The Occupational Safety and Health Administration (OSHA) implemented new injury reporting protocols last year. Basically, employers are now required to report certain injuries and all hospitalizations within 24 hours of learning of such events. These new reporting guidelines were initially seen as a benefit to employers who wished to avoid further scrutiny from federal regulators.
Also, since the process could be completed electronically and on a voluntary basis, it was expected that many employers would join the process. However, the reporting of such injuries fell considerably short of expectations in 2015.
It cannot be a coincidence that federal regulators became increasingly concerned that employers were not properly reporting injuries and shirking their responsibilities of keeping safe workplaces.
The act of increasing penalties for non-compliance is a likely response to the lack of reporting by employers. The previous penalty for failing to report workplace injuries was $1000.00 for each violation. The new penalty will be $5,000.00. Additionally, OSHA regional directors are being given the discretion to increase the penalty to $7,500.00 depending on the severity of the injuries suffered and any previous violations.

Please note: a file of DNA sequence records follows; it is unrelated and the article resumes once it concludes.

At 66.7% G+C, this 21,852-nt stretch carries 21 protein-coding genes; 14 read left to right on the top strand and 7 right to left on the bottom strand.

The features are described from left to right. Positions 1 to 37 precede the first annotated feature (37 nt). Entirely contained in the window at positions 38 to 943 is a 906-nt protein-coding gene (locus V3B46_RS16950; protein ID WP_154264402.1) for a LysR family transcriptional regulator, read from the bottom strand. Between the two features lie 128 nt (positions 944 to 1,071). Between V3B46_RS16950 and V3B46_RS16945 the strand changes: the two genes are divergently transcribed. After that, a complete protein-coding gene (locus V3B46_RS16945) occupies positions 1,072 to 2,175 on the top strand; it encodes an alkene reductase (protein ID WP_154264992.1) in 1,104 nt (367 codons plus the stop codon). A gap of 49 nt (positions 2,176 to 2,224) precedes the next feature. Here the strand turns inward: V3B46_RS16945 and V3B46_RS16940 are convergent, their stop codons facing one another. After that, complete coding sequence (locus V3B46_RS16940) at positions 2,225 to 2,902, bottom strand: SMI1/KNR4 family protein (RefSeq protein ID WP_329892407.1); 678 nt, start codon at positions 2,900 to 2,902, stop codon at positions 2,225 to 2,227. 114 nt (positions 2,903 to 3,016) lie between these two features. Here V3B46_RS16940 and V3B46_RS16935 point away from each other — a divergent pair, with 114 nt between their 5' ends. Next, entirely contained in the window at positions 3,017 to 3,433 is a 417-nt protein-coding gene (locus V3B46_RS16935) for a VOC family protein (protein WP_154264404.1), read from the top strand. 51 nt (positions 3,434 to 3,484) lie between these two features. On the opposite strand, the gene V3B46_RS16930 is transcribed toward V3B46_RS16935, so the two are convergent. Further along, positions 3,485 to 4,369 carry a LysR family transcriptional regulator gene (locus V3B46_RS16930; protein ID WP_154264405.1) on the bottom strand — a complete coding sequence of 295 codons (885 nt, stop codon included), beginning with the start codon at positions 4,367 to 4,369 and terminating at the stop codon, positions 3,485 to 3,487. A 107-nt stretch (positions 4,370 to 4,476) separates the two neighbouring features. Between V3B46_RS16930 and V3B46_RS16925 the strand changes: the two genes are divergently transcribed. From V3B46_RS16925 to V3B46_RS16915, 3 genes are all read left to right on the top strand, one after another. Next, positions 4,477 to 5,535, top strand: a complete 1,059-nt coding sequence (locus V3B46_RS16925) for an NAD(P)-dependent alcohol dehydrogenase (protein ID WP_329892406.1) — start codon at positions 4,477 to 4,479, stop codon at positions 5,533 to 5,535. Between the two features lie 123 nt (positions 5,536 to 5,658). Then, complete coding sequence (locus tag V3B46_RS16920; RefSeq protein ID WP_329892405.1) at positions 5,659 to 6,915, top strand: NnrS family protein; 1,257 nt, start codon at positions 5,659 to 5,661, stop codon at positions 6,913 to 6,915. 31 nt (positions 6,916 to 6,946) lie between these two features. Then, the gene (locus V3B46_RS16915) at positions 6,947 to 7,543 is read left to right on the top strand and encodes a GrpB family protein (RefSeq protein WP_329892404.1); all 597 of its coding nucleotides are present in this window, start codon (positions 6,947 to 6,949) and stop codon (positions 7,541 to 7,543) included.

Regardless of these increases, a worker’s ability to report workplace injuries should not change. Also, the protections an employee has if they are threatened or retaliated against for reporting unsafe conditions stays the same.
Further, an injured employee should have the confidence to stand up to an employer who believes that he or she should return to work even though they are still injured. This is where an experienced workers’ compensation attorney can help.
If you have questions about your rights to benefits as you recuperate, an skilled attorney can advise you.